Elvis Presley's LP 'From Memphis to Vegas / From Vegas to Memphis' reached the Billboard album chart in 1969, where it would stay for the next 24 weeks, climbing as high as #12.

German trio Silver Convention started a three week run at #1 on the US singles chart in 1975 with "Fly Robin Fly."

In 1976, Lancaster local council cancelled the Sex Pistols gig at Lancaster Poly, England. The reason was given in a statement by the council saying: 'We don't want that sort of filth (The Sex Pistols) in the town limits.' Prudes....

In 1976, Jerry Lee Lewis accidentally shot his bass player, Norman "Butch" Owens, twice in the chest while trying to hit a soda bottle. Lewis was charged with shooting a firearm within the city limits.

'Alive II' was released by KISS in 1977.

Kansas goes platinum with their LP 'Point Of No Return' in 1977. The album contains one of their best songs “Carry On Wayward Son.”

In 1979, Anita Pallenburg, the common-law wife of Rolling Stone Keith Richards, was cleared of murder charges in the shooting death of her young male companion, whose body had been found in her New York state home.

Also in 1979 - The four original members of KISS performed for what they say will be the last time. However, they would reunite in 1996 for a tour in full makeup.

Metallica played their first headlining show in 1982. They played the song "Whiplash" for the first time. Exodus was the opening act.

In 1985, Kiss played the first night on their 91-date North American Asylum Tour at Barton Coliseum in Little Rock, Arkansas.

'Bruce Springsteen and The E Street Band Live / 1975-85' started a seven week run at #1 on the US album chart in 1986.

Also in 1986, Bon Jovi’s hit “You Give Love A Bad Name” topped the US pop chart.

U2's first TV special, called "U2's Zoo TV Outside Broadcast," aired on Fox-TV in 1992.

Mary J. Blige's second album, "My Life", was released in 1994.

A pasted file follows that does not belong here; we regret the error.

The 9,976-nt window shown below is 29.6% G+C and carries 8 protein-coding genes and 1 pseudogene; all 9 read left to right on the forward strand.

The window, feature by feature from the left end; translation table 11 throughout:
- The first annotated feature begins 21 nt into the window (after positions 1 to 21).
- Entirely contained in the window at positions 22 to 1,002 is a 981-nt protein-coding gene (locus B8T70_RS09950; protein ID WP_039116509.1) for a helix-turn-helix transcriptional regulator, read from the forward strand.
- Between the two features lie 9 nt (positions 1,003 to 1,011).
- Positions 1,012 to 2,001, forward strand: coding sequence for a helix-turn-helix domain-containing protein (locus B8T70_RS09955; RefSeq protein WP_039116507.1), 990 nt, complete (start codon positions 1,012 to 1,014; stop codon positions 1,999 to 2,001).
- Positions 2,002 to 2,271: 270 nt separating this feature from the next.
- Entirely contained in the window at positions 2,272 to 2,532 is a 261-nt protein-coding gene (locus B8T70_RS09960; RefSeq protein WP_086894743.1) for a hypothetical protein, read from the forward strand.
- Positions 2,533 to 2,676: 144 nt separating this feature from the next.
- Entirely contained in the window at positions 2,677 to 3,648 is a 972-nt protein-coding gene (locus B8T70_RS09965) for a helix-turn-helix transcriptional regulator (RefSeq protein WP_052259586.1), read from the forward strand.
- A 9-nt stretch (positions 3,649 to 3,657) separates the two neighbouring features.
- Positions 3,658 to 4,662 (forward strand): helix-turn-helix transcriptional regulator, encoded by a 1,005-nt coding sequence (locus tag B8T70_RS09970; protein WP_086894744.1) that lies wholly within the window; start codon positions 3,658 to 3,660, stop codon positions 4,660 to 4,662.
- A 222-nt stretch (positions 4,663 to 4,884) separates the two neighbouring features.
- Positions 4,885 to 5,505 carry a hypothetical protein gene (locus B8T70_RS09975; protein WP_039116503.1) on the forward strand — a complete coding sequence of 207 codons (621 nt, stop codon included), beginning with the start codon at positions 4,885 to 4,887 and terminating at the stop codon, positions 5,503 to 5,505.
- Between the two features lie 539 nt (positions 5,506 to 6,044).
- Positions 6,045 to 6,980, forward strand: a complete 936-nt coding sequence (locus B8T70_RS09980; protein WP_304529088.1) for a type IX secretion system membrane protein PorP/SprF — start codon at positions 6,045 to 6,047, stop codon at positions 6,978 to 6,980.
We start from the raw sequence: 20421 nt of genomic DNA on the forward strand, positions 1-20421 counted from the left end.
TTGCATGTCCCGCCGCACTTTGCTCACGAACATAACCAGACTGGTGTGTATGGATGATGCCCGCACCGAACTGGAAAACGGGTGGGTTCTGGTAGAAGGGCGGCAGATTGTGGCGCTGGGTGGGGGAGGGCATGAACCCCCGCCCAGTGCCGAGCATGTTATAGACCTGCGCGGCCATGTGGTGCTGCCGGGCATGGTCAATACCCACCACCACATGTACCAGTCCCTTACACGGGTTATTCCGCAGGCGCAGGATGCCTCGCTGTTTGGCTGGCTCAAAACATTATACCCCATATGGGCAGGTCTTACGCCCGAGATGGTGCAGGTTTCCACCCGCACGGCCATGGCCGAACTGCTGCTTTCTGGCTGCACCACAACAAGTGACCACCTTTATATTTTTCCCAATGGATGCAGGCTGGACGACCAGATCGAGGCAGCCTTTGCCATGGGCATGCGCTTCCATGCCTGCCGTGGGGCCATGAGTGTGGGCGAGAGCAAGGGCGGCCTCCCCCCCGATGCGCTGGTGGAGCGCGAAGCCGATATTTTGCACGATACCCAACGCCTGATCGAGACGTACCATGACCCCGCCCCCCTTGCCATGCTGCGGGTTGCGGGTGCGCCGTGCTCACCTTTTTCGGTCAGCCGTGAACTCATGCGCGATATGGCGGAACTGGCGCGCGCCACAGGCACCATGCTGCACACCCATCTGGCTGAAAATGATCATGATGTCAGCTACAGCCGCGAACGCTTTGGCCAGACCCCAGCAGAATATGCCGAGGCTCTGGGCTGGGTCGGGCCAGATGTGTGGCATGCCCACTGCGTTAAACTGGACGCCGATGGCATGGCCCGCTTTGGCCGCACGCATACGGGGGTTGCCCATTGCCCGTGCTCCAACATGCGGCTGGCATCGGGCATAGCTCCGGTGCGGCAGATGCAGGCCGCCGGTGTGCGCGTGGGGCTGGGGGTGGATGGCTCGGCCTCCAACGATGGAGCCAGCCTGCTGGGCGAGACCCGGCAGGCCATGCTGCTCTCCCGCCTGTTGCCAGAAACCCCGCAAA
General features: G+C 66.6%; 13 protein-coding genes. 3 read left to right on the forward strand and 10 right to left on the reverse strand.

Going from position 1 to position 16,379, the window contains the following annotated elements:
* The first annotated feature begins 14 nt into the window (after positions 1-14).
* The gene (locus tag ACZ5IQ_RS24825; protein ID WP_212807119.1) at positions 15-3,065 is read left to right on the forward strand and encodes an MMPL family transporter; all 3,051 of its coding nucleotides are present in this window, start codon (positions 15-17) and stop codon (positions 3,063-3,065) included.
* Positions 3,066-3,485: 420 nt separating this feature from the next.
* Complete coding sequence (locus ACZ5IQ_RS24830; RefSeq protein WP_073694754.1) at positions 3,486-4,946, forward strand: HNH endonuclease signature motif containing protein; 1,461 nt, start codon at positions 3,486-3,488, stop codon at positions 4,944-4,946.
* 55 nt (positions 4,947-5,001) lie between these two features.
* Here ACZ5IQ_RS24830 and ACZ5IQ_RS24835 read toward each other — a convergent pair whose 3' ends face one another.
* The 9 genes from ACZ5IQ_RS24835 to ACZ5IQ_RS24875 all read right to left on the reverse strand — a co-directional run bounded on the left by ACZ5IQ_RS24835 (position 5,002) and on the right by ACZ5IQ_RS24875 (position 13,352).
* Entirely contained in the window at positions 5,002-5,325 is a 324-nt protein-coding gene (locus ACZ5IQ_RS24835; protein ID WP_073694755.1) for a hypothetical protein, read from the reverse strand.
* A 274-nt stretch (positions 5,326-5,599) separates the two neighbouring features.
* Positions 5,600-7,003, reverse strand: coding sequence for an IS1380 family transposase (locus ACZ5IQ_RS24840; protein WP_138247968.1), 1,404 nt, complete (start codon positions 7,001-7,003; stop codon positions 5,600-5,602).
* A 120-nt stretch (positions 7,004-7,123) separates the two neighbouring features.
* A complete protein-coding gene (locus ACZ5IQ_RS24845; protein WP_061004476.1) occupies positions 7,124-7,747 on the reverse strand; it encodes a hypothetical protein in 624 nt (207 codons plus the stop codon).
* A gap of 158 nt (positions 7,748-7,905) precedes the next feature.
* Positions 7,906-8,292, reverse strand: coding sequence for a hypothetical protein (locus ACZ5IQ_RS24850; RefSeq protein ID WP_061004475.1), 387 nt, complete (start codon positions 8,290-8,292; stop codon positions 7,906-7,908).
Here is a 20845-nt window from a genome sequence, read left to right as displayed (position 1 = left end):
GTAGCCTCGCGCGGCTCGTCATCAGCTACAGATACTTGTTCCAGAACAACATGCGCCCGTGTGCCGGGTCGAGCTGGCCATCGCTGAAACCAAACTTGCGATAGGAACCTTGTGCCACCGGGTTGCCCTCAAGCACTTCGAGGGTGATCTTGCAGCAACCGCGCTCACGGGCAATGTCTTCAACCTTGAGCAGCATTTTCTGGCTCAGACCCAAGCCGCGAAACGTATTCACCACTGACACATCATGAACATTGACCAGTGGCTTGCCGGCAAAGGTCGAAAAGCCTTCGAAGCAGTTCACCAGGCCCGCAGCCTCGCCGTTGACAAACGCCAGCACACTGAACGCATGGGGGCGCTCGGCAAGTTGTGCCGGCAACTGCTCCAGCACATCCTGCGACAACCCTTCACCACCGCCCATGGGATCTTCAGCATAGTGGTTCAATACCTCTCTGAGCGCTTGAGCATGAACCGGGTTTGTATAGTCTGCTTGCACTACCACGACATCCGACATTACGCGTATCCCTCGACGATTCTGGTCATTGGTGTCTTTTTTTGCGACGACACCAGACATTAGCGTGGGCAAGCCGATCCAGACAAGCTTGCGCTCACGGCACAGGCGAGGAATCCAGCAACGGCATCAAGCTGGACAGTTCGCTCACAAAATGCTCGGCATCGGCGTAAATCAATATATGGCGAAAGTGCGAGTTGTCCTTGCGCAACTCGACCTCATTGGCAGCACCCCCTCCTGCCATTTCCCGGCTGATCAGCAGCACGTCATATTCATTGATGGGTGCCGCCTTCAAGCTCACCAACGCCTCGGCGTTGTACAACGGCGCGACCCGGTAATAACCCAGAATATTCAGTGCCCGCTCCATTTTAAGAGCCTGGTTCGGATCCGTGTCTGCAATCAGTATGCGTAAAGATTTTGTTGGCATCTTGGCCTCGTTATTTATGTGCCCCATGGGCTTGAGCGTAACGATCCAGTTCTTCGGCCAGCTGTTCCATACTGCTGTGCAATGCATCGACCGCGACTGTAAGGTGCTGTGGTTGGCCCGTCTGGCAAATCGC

In 1997, Whitney Houston pulled out of a concert sponsored by the Moonies two hours before she was due on stage after finding out the event was a mass wedding for over 1,000 Moonie couple's. The religious group said they had no intention of suing providing the singer returned the $1m fee she had received.

In 2002, three paintings by Sir Paul McCartney were bought for just $50 each at the Secrets Postcard Sale at London's Royal College of Art. Members of the public gambled on whether they were buying works by celebrity artists at a fraction of their value, as a picture's creator was only made known after it has sold.

A five-hour charity show, to boost the fight against Aids, was held at the Greenpoint Stadium in Cape Town in 2003. Acts who appeared included, Bono, Queen, Ms Dynamite, Peter Gabriel, Eurythmics, Beyonce, Youssou N'Dour, Anastacia, The Corrs, Jimmy Cliff and Chaka Chaka. The show was also broadcast live on the internet.

Eric Clapton, Mark Knopfler, Sting, Rod Stewart, Phil Collins, Queen's Brian May and ex-Rolling Stones bassist Bill Wyman, autographed playing cards in 2005 for an auction to raise funds for the London-based Great Ormond Street Hospital Children's Charity.

Green Day's Billie Joe Armstrong posted an open letter in 2006 urging fans to write President George W. Bush regarding the United States' growing energy crisis. Green Day and the Natural Resources Defense Council launch the Move America Beyond Oil campaign, that promotes clean, renewable energy.

In 2007, former Lynyrd Skynyrd drummer Artimus Pyle, a convicted sex offender, was arrested for failing to properly register a new permanent address. The 59-year-old had pleaded guilty in 1993 to charges of attempted capital sexual battery by an adult on a victim younger than 12 and being principal to lewd and lascivious behavior on a child younger than 16. He was sentenced to eight years of probation.

John Fogerty taped an episode of the PBS series Soundstage in Chicago in 2007. The program aired two months later.

Taylor Swift went to #1 on the US album chart in 2008 with ‘Fearless’, the country singers second studio album.

In 2009, Susan Boyle's album became the best-selling debut in UK chart history when it went to #1 on the UK chart. The 48 year-old runner-up in ITV's Britain's Got Talent, sold 410,000 copies of "I Dreamed a Dream." Boyle also topped the US charts, setting a first-week sales record for a female debut album with 701,000 copies sold in its first week.